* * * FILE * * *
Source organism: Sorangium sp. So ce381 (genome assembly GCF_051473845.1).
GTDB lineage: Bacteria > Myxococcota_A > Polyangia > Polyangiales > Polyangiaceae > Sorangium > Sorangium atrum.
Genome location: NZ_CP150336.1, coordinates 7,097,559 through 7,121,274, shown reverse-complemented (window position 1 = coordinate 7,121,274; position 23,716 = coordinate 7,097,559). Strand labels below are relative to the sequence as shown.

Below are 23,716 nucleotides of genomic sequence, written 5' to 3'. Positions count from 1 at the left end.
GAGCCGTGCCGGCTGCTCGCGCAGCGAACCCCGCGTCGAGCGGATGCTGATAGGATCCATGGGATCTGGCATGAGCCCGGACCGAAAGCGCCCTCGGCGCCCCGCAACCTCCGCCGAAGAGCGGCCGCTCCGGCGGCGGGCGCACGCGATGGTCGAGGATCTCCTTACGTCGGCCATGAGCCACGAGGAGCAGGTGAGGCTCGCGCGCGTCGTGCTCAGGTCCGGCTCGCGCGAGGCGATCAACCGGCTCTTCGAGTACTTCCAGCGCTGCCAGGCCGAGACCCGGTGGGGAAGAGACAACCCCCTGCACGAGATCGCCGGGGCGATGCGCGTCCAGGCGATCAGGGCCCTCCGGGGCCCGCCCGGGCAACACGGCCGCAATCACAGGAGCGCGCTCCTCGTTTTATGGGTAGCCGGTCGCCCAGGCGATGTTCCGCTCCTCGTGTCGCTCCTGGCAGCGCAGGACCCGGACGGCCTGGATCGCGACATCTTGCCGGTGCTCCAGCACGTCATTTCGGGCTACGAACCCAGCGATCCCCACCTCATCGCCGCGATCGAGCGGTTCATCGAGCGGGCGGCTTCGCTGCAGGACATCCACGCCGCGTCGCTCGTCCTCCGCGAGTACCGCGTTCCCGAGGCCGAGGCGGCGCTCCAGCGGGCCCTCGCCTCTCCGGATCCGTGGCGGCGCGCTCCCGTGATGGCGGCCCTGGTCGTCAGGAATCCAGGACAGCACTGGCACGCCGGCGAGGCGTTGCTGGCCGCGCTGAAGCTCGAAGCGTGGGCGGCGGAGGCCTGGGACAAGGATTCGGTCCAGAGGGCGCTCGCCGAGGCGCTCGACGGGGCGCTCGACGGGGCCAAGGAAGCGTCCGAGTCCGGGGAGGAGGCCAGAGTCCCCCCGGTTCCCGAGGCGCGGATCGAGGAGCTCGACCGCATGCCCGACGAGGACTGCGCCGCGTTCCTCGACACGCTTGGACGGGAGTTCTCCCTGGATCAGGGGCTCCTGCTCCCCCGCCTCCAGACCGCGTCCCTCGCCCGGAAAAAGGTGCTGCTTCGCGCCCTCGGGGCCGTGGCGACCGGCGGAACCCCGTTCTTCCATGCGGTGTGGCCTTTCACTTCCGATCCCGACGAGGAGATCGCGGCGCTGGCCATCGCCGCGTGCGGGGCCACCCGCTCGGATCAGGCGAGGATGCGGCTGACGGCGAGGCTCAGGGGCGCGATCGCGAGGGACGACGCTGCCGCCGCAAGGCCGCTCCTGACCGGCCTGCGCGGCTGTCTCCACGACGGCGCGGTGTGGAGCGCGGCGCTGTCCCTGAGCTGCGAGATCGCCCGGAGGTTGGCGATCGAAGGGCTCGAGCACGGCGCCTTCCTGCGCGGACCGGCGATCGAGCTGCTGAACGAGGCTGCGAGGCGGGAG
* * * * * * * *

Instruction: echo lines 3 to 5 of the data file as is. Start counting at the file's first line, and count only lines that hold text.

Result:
Genome location: NZ_CP150336.1, coordinates 7,097,559 through 7,121,274, shown reverse-complemented (window position 1 = coordinate 7,121,274; position 23,716 = coordinate 7,097,559). Strand labels below are relative to the sequence as shown.

Below are 23,716 nucleotides of genomic sequence, written 5' to 3'. Positions count from 1 at the left end.
GAGCCGTGCCGGCTGCTCGCGCAGCGAACCCCGCGTCGAGCGGATGCTGATAGGATCCATGGGATCTGGCATGAGCCCGGACCGAAAGCGCCCTCGGCGCCCCGCAACCTCCGCCGAAGAGCGGCCGCTCCGGCGGCGGGCGCACGCGATGGTCGAGGATCTCCTTACGTCGGCCATGAGCCACGAGGAGCAGGTGAGGCTCGCGCGCGTCGTGCTCAGGTCCGGCTCGCGCGAGGCGATCAACCGGCTCTTCGAGTACTTCCAGCGCTGCCAGGCCGAGACCCGGTGGGGAAGAGACAACCCCCTGCACGAGATCGCCGGGGCGATGCGCGTCCAGGCGATCAGGGCCCTCCGGGGCCCGCCCGGGCAACACGGCCGCAATCACAGGAGCGCGCTCCTCGTTTTATGGGTAGCCGGTCGCCCAGGCGATGTTCCGCTCCTCGTGTCGCTCCTGGCAGCGCAGGACCCGGACGGCCTGGATCGCGACATCTTGCCGGTGCTCCAGCACGTCATTTCGGGCTACGAACCCAGCGATCCCCACCTCATCGCCGCGATCGAGCGGTTCATCGAGCGGGCGGCTTCGCTGCAGGACATCCACGCCGCGTCGCTCGTCCTCCGCGAGTACCGCGTTCCCGAGGCCGAGGCGGCGCTCCAGCGGGCCCTCGCCTCTCCGGATCCGTGGCGGCGCGCTCCCGTGATGGCGGCCCTGGTCGTCAGGAATCCAGGACAGCACTGGCACGCCGGCGAGGCGTTGCTGGCCGCGCTGAAGCTCGAAGCGTGGGCGGCGGAGGCCTGGGACAAGGATTCGGTCCAGAGGGCGCTCGCCGAGGCGCTCGACGGGGCGCTCGACGGGGCCAAGGAAGCGTCCGAGTCCGGGGAGGAGGCCAGAGTCCCCCCGGTTCCCGAGGCGCGGATCGAGGAGCTCGACCGCATGCCCGACGAGGACTGCGCCGCGTTCCTCGACACGCTTGGACGGGAGTTCTCCCTGGATCAGGGGCTCCTGCTCCCCCGCCTCCAGACCGCGTCCCTCGCCCGGAAAAAGGTGCTGCTTCGCGCCCTCGGGGCCGTGGCGACCGGCGGAACCCCGTTCTTCCATGCGGTGTGGCCTTTCACTTCCGATCCCGACGAGGAGATCGCGGCGCTGGCCATCGCCGCGTGCGGGGCCACCCGCTCGGATCAGGCGAGGATGCGGCTGACGGCGAGGCTCAGGGGCGCGATCGCGAGGGACGACGCTGCCGCCGCAAGGCCGCTCCTGACCGGCCTGCGCGGCTGTCTCCACGACGGCGCGGTGTGGAGCGCGGCGCTGTCCCTGAGCTGCGAGATCGCCCGGAGGTTGGCGATCGAAGGGCTCGAGCACGGCGCCTTCCTGCGCGGACCGGCGATCGAGCTGCTGAACGAGGCTGCGAGGCGGGAG